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Given that the name of an array is actually a pointer to the first element of an array, the following code:

#include <stdio.h>

int main(void)
    int a[3] = {0, 1, 2};
    int *p;

    p = a;

    printf("%d\n", p[1]);

    return 0;

prints 1, as expected.

Now, given that I can create a pointer that points to a pointer, I wrote the following:

#include <stdio.h>                                                              

int main(void)                                                                  
        int *p0;                                                                
        int **p1;                                                               
        int (*p2)[3];                                                           
        int a[3] = {0, 1, 2};                                                   

        p0 = a;                                                                 
        p1 = &a;                                                                
        p2 = &a;                                                                

        printf("p0[1] = %d\n(*p1)[1] = %d\n(*p2)[1] = %d\n",                    
                        p0[1], (*p1)[1], (*p2)[1]);                             

        return 0;                                                               

I expected it to compile and print

p0[1] = 1
(*p1)[1] = 1
(*p2)[1] = 1

But instead, it goes wrong at compile time, saying:

test.c: In function ‘main’:
test.c:11:5: warning: assignment from incompatible pointer type [enabled by default]

Why is that assignment wrong? If p1 is a pointer to a pointer to an int and a is a pointer to an int (because it's the name of an array of ints), why can't I assign &a to p1?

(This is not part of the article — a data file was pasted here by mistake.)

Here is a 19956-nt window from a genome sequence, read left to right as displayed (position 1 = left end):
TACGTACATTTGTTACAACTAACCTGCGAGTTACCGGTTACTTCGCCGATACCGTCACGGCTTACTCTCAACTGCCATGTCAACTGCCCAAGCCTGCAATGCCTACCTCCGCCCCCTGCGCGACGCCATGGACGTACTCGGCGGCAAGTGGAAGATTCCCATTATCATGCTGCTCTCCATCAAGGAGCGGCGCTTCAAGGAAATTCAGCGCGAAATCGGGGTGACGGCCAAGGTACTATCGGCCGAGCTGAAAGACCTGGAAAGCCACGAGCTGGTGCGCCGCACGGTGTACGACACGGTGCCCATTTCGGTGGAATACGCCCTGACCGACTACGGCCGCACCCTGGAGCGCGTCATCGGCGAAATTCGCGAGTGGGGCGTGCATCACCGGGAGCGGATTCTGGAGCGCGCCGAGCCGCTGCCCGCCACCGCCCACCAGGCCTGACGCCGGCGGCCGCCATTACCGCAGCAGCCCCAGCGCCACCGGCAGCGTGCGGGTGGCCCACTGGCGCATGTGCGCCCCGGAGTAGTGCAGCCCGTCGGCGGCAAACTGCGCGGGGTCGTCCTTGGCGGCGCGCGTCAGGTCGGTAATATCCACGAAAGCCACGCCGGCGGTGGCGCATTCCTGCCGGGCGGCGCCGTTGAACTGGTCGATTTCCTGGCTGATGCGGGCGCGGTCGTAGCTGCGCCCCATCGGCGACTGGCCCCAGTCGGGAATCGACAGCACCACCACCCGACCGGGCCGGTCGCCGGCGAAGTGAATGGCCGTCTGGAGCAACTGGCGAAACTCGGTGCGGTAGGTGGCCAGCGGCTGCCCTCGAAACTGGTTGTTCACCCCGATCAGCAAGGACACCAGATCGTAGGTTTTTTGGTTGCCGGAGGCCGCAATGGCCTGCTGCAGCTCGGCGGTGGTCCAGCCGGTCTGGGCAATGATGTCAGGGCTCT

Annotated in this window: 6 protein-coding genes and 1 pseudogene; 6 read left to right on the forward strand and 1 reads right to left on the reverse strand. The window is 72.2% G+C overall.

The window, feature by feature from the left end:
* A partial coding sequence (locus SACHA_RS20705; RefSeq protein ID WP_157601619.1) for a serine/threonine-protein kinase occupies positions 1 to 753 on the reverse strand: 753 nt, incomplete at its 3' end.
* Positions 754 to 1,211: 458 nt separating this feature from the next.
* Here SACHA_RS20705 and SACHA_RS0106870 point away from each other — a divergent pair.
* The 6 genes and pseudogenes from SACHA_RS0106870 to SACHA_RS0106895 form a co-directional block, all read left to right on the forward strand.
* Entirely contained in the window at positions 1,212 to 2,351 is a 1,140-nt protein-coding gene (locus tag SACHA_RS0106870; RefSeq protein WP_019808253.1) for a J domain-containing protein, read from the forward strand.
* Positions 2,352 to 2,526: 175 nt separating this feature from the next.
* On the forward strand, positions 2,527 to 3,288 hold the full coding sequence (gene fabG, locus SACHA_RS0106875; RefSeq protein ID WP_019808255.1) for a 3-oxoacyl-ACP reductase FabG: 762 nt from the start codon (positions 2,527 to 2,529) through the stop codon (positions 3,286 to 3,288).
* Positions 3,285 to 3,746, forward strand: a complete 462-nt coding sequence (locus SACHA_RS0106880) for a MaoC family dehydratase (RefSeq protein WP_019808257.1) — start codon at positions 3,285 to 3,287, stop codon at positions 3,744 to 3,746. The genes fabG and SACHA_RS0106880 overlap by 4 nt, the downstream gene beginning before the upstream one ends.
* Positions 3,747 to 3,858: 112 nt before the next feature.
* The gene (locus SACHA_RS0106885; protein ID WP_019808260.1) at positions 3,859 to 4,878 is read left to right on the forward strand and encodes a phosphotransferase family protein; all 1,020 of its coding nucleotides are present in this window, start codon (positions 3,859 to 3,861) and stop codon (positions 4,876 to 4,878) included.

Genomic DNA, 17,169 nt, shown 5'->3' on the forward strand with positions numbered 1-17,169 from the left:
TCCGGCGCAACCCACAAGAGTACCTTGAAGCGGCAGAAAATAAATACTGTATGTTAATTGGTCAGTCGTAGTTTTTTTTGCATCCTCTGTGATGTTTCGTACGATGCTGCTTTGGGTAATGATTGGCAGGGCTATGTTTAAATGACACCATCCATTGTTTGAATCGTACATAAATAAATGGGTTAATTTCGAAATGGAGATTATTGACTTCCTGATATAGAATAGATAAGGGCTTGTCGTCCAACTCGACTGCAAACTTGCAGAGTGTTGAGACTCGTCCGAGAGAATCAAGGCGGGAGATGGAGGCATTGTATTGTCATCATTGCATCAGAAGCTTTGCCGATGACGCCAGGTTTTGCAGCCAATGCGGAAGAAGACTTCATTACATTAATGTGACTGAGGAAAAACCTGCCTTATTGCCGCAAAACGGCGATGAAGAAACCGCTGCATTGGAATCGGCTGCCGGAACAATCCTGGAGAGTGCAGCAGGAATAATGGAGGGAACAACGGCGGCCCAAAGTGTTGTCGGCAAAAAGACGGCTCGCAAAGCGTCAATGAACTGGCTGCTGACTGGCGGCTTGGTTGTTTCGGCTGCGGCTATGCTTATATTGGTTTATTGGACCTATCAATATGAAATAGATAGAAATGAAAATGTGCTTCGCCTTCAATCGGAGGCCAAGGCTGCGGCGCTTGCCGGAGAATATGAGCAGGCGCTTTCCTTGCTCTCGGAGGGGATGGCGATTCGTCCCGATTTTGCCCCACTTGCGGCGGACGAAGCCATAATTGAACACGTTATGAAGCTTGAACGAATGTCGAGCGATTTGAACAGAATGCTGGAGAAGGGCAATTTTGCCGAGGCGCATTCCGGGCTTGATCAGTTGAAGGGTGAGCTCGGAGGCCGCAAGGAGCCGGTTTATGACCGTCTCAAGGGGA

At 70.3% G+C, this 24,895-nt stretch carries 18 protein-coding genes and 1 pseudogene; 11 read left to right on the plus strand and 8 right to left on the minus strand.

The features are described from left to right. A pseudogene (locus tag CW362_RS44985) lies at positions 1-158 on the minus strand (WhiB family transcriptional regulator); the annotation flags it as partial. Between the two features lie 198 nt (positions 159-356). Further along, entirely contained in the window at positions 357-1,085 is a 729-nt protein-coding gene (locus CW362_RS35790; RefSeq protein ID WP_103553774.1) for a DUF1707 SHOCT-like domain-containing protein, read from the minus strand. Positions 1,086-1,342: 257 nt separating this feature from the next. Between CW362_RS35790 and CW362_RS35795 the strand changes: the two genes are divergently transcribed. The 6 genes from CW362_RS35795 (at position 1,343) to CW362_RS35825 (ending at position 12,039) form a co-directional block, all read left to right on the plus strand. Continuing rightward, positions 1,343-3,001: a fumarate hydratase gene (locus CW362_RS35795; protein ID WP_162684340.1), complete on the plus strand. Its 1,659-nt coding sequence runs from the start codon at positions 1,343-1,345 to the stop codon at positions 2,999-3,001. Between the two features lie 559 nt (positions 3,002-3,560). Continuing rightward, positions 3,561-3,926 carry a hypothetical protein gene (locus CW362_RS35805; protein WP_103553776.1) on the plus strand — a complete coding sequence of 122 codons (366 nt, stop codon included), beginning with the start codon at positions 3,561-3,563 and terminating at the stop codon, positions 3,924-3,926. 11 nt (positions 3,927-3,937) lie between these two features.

share|improve this question
Sometime ago I wrote an answer to a similar question you might like. – pmg Jun 24 '11 at 22:13
Thank you for the hint! – jpmelos Jun 24 '11 at 22:25
up vote 15 down vote accepted

Line 11 is

        p1 = &a;

where p1 has type int ** and a has type int[3], right?

Well; &a has type int(*)[3] and that type is not compatible with int** as the compiler told you

You may want to try

        p1 = &p0;

And read the c-faq, particularly section 6.

In short: arrays are not pointers, and pointers are not arrays.

share|improve this answer
That kind of subverts everything I thought I knew about arrays and pointers. I'm wondered by how did I get away with this for so many years, really. Thank you for making it clear. – jpmelos Jun 24 '11 at 21:58
@jpmelos - The way arrays and pointers work is surprisingly subtle, and not something that's very easy to make clear early on in learning C. Glad you got it. – Chris Lutz Jun 24 '11 at 22:01
You got away with it because very often arrays behave as pointers and pointers behave as arrays ... but they're not the same! Read the c-faq section 6: it's really interesting :) – pmg Jun 24 '11 at 22:02

a is not a pointer to int, it decays to such in certain situations. If &a was of type int ** you couldn't very well use it to initialize p2, could you?

You need to do p1 = &p0; for the effect you want. "pointer to pointer" means "at this address, you will find a pointer". But if you look at the address &a, you find an array (obviously), so int ** is not the correct type.

share|improve this answer
Then, what is stored under the name a, if not an address to the first element of a (which would be the pointer I was looking for)? – jpmelos Jun 24 '11 at 21:54
@jpmelos - a is an array. It stores the actual array elements. The name of an array decays to a pointer to the first element when passed to a function, but that doesn't mean that arrays are implemented as pointers to an area. int a[3]; on its own makes no pointers, just three ints. – Chris Lutz Jun 24 '11 at 21:57
Thank you very much! Your comment helped me enlighten my thoughts a little bit further! – jpmelos Jun 24 '11 at 22:06

For many operations, a implies &a and both return the same thing: The address of the first item in the array.

You cannot get the address of the pointer because the variable does not store the pointer. a is not a pointer, even though it behaves like one in some cases.

share|improve this answer
Then why p2 = &a works and p1 = &a does not? – jpmelos Jun 24 '11 at 21:50
@jpmelos - Because the type of &a is int (*)[3] rather than int **. – Chris Lutz Jun 24 '11 at 21:54
No! a does not imply &a for many things. It implies &a[0] ! – nos Jun 24 '11 at 22:29

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